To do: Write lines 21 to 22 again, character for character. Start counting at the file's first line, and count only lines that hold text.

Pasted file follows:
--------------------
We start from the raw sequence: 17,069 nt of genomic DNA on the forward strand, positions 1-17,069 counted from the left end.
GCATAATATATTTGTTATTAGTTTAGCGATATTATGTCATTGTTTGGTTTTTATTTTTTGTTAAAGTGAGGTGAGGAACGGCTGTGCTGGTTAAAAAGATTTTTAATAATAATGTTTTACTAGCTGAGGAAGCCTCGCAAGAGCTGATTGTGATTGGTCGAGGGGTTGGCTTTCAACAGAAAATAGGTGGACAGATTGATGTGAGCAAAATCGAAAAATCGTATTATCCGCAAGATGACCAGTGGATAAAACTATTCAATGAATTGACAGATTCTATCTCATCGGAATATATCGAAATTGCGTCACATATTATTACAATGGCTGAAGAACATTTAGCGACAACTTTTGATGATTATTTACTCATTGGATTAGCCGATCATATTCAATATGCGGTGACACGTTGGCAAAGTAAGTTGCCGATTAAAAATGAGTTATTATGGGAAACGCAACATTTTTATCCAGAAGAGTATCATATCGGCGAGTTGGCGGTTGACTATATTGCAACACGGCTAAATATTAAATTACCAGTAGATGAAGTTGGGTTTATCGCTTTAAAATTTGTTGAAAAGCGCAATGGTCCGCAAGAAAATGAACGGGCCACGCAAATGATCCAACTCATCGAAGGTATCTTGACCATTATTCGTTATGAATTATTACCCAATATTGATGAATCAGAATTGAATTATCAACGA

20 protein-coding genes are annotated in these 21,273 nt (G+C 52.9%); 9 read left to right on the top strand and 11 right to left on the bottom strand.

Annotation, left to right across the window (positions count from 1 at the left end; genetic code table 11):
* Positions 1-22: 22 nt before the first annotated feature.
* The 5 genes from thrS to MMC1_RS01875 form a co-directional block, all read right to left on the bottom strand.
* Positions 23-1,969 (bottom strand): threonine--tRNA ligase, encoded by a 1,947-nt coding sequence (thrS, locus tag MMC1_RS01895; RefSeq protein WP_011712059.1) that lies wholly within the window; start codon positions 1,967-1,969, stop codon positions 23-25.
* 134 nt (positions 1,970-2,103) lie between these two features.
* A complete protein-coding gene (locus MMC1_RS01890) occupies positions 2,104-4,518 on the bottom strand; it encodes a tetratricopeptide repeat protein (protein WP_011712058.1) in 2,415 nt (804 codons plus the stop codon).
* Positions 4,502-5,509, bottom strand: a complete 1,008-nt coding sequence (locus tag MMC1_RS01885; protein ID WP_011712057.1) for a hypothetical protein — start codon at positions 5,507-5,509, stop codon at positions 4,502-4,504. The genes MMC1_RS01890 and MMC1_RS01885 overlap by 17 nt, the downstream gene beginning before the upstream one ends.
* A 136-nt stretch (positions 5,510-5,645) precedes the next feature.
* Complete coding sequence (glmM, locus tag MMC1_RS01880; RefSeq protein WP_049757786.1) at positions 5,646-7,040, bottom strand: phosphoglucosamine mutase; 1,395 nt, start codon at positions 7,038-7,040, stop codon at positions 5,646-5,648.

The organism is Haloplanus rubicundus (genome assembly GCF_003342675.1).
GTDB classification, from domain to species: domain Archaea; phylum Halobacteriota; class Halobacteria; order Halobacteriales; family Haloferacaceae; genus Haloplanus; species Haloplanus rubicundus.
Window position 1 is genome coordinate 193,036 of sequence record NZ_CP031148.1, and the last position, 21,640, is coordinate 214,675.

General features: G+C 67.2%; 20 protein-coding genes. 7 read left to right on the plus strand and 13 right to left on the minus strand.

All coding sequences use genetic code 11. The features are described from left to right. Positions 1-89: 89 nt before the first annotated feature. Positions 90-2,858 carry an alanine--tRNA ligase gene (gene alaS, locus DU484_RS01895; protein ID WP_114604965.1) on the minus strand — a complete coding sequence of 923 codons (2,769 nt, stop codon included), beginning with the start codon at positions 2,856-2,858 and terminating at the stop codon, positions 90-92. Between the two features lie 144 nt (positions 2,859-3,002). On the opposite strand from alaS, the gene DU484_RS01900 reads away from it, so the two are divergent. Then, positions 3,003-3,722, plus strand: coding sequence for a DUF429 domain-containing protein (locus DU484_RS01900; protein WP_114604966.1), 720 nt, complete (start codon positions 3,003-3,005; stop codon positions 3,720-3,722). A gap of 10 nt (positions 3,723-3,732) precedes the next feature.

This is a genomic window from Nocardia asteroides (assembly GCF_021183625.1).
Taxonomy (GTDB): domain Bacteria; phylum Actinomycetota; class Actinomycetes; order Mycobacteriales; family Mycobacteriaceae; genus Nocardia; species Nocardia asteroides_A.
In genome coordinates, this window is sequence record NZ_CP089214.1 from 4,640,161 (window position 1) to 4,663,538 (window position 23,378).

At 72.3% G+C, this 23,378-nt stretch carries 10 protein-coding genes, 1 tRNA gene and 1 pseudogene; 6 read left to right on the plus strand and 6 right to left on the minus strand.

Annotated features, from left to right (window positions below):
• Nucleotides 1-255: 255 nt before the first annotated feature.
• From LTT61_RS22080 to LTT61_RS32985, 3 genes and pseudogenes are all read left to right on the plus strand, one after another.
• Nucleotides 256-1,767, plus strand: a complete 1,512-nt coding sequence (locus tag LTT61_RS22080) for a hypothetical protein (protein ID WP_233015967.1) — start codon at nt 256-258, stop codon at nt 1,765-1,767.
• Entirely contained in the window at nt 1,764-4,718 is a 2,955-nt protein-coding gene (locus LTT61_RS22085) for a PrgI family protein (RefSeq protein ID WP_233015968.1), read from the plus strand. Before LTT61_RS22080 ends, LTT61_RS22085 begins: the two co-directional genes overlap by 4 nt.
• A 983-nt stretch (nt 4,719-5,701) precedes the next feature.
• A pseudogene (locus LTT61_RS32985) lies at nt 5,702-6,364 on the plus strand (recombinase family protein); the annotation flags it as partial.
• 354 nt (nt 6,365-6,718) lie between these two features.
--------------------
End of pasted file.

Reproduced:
At 72.3% G+C, this 23,378-nt stretch carries 10 protein-coding genes, 1 tRNA gene and 1 pseudogene; 6 read left to right on the plus strand and 6 right to left on the minus strand.

Annotated features, from left to right (window positions below):